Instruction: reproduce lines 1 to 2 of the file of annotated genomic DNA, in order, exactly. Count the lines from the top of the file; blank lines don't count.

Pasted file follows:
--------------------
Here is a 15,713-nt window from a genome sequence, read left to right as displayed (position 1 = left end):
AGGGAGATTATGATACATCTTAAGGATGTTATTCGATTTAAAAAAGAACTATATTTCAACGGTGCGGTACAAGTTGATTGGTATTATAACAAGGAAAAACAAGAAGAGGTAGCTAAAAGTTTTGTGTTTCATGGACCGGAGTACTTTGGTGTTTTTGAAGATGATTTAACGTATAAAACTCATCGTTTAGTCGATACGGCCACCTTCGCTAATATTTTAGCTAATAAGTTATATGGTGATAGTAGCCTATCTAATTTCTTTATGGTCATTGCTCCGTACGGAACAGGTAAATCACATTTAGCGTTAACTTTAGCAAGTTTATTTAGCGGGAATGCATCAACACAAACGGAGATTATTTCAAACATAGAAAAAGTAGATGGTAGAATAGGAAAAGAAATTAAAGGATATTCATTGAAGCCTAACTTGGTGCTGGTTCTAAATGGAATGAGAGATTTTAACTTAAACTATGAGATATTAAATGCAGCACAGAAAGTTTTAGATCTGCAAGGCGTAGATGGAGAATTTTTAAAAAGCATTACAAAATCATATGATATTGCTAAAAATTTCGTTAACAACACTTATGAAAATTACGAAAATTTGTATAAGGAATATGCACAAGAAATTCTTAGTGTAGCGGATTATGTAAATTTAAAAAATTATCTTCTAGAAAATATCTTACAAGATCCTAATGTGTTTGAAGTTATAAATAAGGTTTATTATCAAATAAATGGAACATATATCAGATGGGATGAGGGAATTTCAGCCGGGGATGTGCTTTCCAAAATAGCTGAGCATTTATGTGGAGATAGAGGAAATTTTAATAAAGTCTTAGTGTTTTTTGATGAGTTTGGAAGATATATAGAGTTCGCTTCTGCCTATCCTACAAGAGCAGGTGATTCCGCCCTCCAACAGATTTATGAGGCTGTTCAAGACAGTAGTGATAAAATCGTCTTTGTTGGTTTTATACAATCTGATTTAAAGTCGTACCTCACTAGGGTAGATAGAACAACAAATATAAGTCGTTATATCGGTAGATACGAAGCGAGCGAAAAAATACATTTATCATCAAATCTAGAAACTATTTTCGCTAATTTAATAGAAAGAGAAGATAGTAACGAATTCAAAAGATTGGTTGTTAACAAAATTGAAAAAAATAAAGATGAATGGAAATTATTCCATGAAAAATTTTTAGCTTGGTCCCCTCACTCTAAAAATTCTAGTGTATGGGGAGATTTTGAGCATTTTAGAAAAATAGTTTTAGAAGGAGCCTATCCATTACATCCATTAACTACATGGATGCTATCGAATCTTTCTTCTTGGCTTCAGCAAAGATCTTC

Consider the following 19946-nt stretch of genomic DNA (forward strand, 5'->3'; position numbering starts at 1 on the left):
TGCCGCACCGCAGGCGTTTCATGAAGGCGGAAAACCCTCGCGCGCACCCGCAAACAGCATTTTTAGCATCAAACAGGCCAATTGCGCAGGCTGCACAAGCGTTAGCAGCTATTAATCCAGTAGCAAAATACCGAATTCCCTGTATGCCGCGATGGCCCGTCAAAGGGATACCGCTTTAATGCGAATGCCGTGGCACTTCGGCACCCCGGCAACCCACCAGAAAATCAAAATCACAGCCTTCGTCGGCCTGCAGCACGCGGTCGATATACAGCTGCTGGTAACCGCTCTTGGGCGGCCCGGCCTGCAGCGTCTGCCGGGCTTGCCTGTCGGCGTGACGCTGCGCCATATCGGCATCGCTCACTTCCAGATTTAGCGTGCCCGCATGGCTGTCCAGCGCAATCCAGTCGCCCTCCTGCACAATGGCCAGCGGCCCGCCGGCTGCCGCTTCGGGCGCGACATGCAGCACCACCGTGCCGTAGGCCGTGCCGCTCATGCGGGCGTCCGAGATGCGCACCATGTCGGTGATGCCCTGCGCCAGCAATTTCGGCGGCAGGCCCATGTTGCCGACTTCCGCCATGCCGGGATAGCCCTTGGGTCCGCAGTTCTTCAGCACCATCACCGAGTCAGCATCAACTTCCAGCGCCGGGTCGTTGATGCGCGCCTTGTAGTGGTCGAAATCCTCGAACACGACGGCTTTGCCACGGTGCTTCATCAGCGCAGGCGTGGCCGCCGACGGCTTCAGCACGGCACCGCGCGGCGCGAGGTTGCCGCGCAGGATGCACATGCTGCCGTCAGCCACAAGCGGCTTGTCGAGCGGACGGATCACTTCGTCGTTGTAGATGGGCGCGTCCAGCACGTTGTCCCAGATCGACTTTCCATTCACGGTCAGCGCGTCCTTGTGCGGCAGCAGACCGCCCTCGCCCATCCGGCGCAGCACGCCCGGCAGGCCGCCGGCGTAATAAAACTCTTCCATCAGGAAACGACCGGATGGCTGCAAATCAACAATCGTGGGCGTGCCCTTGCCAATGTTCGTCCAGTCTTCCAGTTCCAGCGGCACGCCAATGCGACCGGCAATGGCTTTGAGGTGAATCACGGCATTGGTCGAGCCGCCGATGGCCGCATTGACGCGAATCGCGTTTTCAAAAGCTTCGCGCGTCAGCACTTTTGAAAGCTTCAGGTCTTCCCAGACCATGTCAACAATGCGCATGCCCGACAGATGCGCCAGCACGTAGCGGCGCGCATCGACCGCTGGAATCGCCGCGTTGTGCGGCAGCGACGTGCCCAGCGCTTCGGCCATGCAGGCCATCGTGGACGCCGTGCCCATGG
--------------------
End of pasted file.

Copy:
Here is a 15,713-nt window from a genome sequence, read left to right as displayed (position 1 = left end):
AGGGAGATTATGATACATCTTAAGGATGTTATTCGATTTAAAAAAGAACTATATTTCAACGGTGCGGTACAAGTTGATTGGTATTATAACAAGGAAAAACAAGAAGAGGTAGCTAAAAGTTTTGTGTTTCATGGACCGGAGTACTTTGGTGTTTTTGAAGATGATTTAACGTATAAAACTCATCGTTTAGTCGATACGGCCACCTTCGCTAATATTTTAGCTAATAAGTTATATGGTGATAGTAGCCTATCTAATTTCTTTATGGTCATTGCTCCGTACGGAACAGGTAAATCACATTTAGCGTTAACTTTAGCAAGTTTATTTAGCGGGAATGCATCAACACAAACGGAGATTATTTCAAACATAGAAAAAGTAGATGGTAGAATAGGAAAAGAAATTAAAGGATATTCATTGAAGCCTAACTTGGTGCTGGTTCTAAATGGAATGAGAGATTTTAACTTAAACTATGAGATATTAAATGCAGCACAGAAAGTTTTAGATCTGCAAGGCGTAGATGGAGAATTTTTAAAAAGCATTACAAAATCATATGATATTGCTAAAAATTTCGTTAACAACACTTATGAAAATTACGAAAATTTGTATAAGGAATATGCACAAGAAATTCTTAGTGTAGCGGATTATGTAAATTTAAAAAATTATCTTCTAGAAAATATCTTACAAGATCCTAATGTGTTTGAAGTTATAAATAAGGTTTATTATCAAATAAATGGAACATATATCAGATGGGATGAGGGAATTTCAGCCGGGGATGTGCTTTCCAAAATAGCTGAGCATTTATGTGGAGATAGAGGAAATTTTAATAAAGTCTTAGTGTTTTTTGATGAGTTTGGAAGATATATAGAGTTCGCTTCTGCCTATCCTACAAGAGCAGGTGATTCCGCCCTCCAACAGATTTATGAGGCTGTTCAAGACAGTAGTGATAAAATCGTCTTTGTTGGTTTTATACAATCTGATTTAAAGTCGTACCTCACTAGGGTAGATAGAACAACAAATATAAGTCGTTATATCGGTAGATACGAAGCGAGCGAAAAAATACATTTATCATCAAATCTAGAAACTATTTTCGCTAATTTAATAGAAAGAGAAGATAGTAACGAATTCAAAAGATTGGTTGTTAACAAAATTGAAAAAAATAAAGATGAATGGAAATTATTCCATGAAAAATTTTTAGCTTGGTCCCCTCACTCTAAAAATTCTAGTGTATGGGGAGATTTTGAGCATTTTAGAAAAATAGTTTTAGAAGGAGCCTATCCATTACATCCATTAACTACATGGATGCTATCGAATCTTTCTTCTTGGCTTCAGCAAAGATCTTC